For example, a New Jersey resident working from home for a New York-based company may be subject to both New York and New Jersey income tax, even if they never step foot in New York. As an employer of remote workers in one of these states, you will need to withhold the applicable taxes.
You may also work with remote workers who are independent contractors, not employees. In this scenario, your tax obligations are different. Independent contractors pay independent contractor taxes made up of income tax and self-employment tax. These workers can also write off expenses as independent contractors.
The important thing to note about working with remote workers who are independent contractors is that you generally do not have to withhold any taxes on their behalf. You also will not typically owe payroll taxes for these workers. Just make sure you have the remote independent contractors fill out Form W-9 with their legal name and taxpayer identification number and report the payments to these workers (if greater than $600 in a year) with Form 1099-NEC.
If managing all these different remote work scenarios and tax obligations sounds daunting, turn to Oyster’s global employment platform. Wherever your remote workers are in the world, Oyster helps you manage all the payroll and compliance headaches. Oyster’s platform is the solution you need to tackle remote worker taxes with ease.
What's the cost of hiring in different States?
With different taxes applied in different states for both employers and employees the costs of hiring vary. Check our our State-specific hiring costs calculators linked to below for more information:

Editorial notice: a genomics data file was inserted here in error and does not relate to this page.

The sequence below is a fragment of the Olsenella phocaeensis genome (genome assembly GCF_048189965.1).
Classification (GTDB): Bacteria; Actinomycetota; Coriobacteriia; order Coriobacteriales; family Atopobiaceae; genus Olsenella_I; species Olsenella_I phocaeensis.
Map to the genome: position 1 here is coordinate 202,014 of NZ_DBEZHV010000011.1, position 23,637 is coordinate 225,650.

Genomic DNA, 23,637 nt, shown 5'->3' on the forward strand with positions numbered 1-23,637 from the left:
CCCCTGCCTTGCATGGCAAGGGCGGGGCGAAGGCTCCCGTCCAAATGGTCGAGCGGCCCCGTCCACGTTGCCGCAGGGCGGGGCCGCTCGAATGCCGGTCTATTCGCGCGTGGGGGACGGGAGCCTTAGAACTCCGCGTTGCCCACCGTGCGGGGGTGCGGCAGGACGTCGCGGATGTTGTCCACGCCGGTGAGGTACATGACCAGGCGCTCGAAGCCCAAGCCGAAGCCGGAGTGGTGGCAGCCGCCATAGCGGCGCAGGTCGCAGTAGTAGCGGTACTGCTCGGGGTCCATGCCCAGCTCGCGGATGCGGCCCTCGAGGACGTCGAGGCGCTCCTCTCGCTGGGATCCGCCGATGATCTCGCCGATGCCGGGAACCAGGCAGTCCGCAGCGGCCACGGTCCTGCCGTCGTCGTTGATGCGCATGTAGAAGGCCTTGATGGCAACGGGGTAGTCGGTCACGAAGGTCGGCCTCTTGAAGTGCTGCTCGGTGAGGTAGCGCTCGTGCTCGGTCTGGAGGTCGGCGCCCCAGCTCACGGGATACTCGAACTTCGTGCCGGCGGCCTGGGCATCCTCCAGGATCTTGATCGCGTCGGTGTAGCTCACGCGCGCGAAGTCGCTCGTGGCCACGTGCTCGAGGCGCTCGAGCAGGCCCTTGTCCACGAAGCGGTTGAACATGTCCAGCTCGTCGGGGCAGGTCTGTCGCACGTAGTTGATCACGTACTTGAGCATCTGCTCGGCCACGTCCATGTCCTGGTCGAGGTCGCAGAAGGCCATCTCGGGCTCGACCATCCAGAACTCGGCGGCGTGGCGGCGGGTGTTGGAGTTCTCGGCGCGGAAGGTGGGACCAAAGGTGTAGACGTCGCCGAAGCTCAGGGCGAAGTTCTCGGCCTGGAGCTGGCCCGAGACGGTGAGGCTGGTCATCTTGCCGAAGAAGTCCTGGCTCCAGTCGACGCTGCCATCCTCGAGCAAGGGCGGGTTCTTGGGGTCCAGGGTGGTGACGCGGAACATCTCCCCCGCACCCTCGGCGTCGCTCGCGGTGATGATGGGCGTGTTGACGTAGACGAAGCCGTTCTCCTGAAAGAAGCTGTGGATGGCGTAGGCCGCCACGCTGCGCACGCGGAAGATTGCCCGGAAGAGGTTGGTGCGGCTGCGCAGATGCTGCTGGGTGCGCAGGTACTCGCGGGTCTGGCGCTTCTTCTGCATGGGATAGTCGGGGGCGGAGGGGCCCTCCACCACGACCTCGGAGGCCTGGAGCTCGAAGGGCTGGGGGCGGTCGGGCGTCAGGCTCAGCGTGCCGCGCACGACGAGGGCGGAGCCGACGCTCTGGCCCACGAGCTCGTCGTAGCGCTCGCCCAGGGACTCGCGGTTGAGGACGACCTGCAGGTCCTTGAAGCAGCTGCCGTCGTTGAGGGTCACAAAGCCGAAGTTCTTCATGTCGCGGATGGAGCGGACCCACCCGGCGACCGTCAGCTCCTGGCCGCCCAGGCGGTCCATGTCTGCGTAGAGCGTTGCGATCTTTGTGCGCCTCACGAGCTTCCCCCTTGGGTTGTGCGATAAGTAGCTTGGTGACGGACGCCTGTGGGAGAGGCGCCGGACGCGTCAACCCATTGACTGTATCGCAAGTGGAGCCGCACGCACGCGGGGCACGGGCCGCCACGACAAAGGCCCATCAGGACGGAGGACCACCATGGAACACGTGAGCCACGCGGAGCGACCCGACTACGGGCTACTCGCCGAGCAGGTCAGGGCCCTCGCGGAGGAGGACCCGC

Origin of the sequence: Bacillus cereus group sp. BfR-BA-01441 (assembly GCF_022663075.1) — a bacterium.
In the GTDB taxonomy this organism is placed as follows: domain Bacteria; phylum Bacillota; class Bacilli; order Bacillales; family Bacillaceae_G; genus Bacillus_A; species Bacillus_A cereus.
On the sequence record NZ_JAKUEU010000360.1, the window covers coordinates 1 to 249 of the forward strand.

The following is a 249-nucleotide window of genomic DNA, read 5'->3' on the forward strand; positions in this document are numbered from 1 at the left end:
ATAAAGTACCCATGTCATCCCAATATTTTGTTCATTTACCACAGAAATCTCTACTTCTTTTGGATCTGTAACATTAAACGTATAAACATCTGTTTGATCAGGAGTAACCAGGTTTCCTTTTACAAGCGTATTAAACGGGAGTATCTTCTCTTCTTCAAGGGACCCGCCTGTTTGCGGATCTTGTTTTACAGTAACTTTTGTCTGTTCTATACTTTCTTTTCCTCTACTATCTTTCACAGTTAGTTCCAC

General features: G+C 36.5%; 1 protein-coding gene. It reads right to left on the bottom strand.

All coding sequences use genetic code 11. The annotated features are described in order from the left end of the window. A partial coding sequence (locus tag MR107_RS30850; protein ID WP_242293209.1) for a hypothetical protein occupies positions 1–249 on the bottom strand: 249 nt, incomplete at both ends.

- Costs of hiring in Arizona
- Costs of hiring in Arkansas
- Costs of hiring in Colorado
- Costs of hiring in Connecticut
- Costs of hiring in Florida
- Costs of hiring in Georgia
- Costs of hiring in Illinois
- Costs of hiring in Indiana
- Costs of hiring in Kansas
- Costs of hiring in Louisiana
- Costs of hiring in Maryland
- Costs of hiring in Massachusetts
- Costs of hiring in Michigan
- Costs of hiring in Mississippi
- Costs of hiring in Missouri
- Costs of hiring in Montana
- Costs of hiring in Nevada
- Costs of hiring in New Jersey
- Costs of hiring in New Mexico
- Costs of hiring in New York
- Costs of hiring in North Carolina
- Costs of hiring in Ohio
- Costs of hiring in Oklahoma
- Costs of hiring in Oregon
- Costs of hiring in Pennsylvania
- Costs of hiring in South Carolina
- Costs of hiring in South Dakota
- Costs of hiring in Tennessee
- Costs of hiring in Texas
- Costs of hiring in Utah
- Costs of hiring in Virginia
- Costs of hiring in Washington
- Costs of hiring in Wisconsin
Oyster is a global employment platform designed to enable visionary HR leaders to find, engage, pay, manage, develop, and take care of a thriving distributed workforce. Oyster lets growing companies give valued international team members the experience they deserve, without the usual headaches and expense.
Oyster enables hiring anywhere in the world—with reliable, compliant payroll, and great local benefits and perks.